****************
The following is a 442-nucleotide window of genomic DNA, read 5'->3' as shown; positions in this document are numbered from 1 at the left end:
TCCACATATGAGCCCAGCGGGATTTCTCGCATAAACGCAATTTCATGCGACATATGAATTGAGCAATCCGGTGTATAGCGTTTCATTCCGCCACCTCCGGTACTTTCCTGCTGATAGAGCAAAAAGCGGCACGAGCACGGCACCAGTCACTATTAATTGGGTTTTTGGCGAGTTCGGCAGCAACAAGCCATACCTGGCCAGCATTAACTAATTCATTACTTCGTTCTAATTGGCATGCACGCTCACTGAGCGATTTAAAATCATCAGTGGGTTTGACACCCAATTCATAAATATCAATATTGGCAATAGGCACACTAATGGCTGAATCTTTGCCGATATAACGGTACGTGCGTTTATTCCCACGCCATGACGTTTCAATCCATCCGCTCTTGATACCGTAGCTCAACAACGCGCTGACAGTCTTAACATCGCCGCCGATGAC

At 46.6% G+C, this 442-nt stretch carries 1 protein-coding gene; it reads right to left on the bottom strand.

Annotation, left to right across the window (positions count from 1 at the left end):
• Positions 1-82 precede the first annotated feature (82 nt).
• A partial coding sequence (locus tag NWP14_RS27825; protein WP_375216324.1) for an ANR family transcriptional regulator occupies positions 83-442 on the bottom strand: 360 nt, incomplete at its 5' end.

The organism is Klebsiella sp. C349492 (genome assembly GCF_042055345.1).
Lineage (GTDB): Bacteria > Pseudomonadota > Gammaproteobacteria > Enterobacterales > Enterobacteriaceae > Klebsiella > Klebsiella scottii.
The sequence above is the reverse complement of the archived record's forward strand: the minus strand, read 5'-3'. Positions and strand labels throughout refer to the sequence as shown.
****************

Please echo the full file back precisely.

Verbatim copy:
The following is a 442-nucleotide window of genomic DNA, read 5'->3' as shown; positions in this document are numbered from 1 at the left end:
TCCACATATGAGCCCAGCGGGATTTCTCGCATAAACGCAATTTCATGCGACATATGAATTGAGCAATCCGGTGTATAGCGTTTCATTCCGCCACCTCCGGTACTTTCCTGCTGATAGAGCAAAAAGCGGCACGAGCACGGCACCAGTCACTATTAATTGGGTTTTTGGCGAGTTCGGCAGCAACAAGCCATACCTGGCCAGCATTAACTAATTCATTACTTCGTTCTAATTGGCATGCACGCTCACTGAGCGATTTAAAATCATCAGTGGGTTTGACACCCAATTCATAAATATCAATATTGGCAATAGGCACACTAATGGCTGAATCTTTGCCGATATAACGGTACGTGCGTTTATTCCCACGCCATGACGTTTCAATCCATCCGCTCTTGATACCGTAGCTCAACAACGCGCTGACAGTCTTAACATCGCCGCCGATGAC

At 46.6% G+C, this 442-nt stretch carries 1 protein-coding gene; it reads right to left on the bottom strand.

Annotation, left to right across the window (positions count from 1 at the left end):
• Positions 1-82 precede the first annotated feature (82 nt).
• A partial coding sequence (locus tag NWP14_RS27825; protein WP_375216324.1) for an ANR family transcriptional regulator occupies positions 83-442 on the bottom strand: 360 nt, incomplete at its 5' end.

The organism is Klebsiella sp. C349492 (genome assembly GCF_042055345.1).
Lineage (GTDB): Bacteria > Pseudomonadota > Gammaproteobacteria > Enterobacterales > Enterobacteriaceae > Klebsiella > Klebsiella scottii.
The sequence above is the reverse complement of the archived record's forward strand: the minus strand, read 5'-3'. Positions and strand labels throughout refer to the sequence as shown.